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Study Programmes - A guide to choosing courses

Post 16 Study Programmes

Study programmes at Helston Community College are designed to provide students with a structured and challenging learning programme that is tailored to individuals and supports their development and progression in line with their career plans. They will typically combine the elements below:

  1. substantial qualifications that stretch students and prepare them for education at the next level or for employment
  2. English and maths where students have not yet achieved a GCSE grade 4
  3. work experience to give students the opportunity to develop their career choices and to apply their skills in real working conditions
  4. Other valuable experiences, such as enrichment activities, to develop students’ character, broader skills, attitudes and confidence, and to support progression.

Every study programme has a core aim. This is the principal activity or core purpose of a student’s programme and it will usually be the course that has the largest number of planned hours. The core aim for students at Helston Community College will be one or more substantial academic, applied or technical qualifications which prepares the student for further education or employment.

Where do I find subject information?
There are links over on the left hand side of the page (on a desktop), or via the 'show menu' button at the top of the page (for a mobile) and below:
Art & Design Fine Art
Core Maths
Drama & Theatre Studies
English Language and Literature
English Literature
Further Mathematics
Media Studies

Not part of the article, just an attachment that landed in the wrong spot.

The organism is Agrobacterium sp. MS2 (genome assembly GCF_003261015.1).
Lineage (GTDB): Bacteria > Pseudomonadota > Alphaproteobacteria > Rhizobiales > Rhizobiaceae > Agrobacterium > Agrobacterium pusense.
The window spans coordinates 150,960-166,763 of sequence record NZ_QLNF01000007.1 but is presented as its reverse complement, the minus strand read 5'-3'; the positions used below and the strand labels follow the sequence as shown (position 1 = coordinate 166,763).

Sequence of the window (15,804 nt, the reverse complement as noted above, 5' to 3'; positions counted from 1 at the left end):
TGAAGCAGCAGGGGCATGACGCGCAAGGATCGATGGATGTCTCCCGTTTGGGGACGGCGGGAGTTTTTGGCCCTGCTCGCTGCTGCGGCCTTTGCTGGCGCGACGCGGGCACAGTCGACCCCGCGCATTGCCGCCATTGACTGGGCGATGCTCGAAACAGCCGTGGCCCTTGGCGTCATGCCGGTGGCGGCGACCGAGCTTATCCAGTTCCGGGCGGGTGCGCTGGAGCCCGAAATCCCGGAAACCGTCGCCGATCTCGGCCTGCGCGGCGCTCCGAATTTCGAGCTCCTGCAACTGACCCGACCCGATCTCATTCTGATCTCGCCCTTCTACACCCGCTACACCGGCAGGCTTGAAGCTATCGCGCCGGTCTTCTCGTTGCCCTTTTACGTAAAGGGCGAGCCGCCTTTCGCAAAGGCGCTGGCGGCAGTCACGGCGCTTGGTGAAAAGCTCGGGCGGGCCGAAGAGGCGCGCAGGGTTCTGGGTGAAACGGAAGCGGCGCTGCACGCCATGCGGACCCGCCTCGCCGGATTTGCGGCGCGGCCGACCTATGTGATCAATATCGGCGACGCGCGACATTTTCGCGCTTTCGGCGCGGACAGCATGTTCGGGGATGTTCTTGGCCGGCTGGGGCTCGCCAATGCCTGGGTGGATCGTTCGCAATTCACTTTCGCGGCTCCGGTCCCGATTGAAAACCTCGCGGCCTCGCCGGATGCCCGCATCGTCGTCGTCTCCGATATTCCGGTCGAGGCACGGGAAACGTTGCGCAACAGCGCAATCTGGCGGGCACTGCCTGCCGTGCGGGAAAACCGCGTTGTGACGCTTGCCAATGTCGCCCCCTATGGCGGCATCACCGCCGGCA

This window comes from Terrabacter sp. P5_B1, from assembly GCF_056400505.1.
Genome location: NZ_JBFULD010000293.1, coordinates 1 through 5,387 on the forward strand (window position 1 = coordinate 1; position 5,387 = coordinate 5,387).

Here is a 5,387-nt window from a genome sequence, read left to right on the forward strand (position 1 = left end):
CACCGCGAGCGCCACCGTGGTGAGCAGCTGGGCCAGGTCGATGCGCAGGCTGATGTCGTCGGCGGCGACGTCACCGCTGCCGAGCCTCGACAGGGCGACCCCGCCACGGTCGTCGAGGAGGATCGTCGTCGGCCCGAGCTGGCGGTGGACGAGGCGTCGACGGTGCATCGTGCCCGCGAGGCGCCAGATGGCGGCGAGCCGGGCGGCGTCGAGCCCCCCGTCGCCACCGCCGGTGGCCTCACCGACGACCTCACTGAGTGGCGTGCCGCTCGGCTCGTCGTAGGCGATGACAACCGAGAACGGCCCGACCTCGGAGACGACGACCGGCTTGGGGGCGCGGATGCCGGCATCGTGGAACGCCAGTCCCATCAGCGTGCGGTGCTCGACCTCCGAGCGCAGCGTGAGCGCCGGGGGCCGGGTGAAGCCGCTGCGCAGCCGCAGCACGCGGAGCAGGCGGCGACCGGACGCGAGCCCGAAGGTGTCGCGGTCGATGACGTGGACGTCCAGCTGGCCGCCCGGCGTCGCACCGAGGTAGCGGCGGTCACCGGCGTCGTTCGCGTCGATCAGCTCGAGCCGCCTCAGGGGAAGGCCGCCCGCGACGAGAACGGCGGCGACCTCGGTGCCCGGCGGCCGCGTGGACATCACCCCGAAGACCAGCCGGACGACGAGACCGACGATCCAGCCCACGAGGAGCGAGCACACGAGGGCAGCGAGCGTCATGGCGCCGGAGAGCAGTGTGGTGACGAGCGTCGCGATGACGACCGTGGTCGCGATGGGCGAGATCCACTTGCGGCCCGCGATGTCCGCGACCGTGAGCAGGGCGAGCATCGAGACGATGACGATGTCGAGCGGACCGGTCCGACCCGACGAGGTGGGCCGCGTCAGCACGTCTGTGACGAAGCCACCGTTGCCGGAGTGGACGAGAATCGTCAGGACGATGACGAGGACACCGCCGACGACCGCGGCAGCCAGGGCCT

Art Diploma
Business Extended Certificate
Food Science & Nutrition Diploma
Health & Social Care Diploma
Technical Level IT
Music Technology (RSL Subsidiary Diploma)
Psychology Extended Certificate
Sport & Physical Activity (OCR Technical)
Travel & Tourism Extended Certificate
Medical Science (National Diploma)
Construction Diploma
What's the difference between level 2 and level 3 courses?
If you are a more practical person and like a more hands-on experience, then level 2 work-based curriculum course sounds right for you and will lead to a suite of qualifications recognised by local businesses.
The vast majority of students opt for level 3 courses. If you want a more academic challenge and are considering Higher Education, then the A Level or Applied Level 3 route will be the one for you to follow
How many courses do I choose?
Most students doing Level 3 courses to select three or four courses in the first year. This can be either four A-levels or equivalents or three A-levels plus either core maths or the EPQ. The minimum number of courses must be equivalent to three A levels.
Is there a maximum number of courses?
The College will allow some students to study up to five subjects, but only under special circumstances.
What is the difference between A-levels and BTECs?
The main difference between the two types of qualification is how they are assessed. A levels are all assessed via terminal examinations taken at the end of the two years of study. Some A levels include coursework components, for example in Art, Music and Engineering. A levels are graded on the following scale: A*,A,B,C,D,E,U. All grades above a U are considered a pass.
Our BTEC, Medical Science, and Cambridge Technical courses consist of a greater proportion of coursework. All of these courses will have at least one exam, but this does not need to be taken at the end of the two years. The exams usually examine one unit in contrast to the A level exams which cover a greater proportion of the subject. There is also the possibility to retake these unit exams if needed. These courses are graded on the following scale: Distinction*, Distinction, Merit, Pass, Fail. Some of our courses at Helston are larger in size, and equivalent to two A levels. These take twice the time and students can achieve double grades following the same grading system. For university most applications all our level 3 courses are seen as equivalent to each other.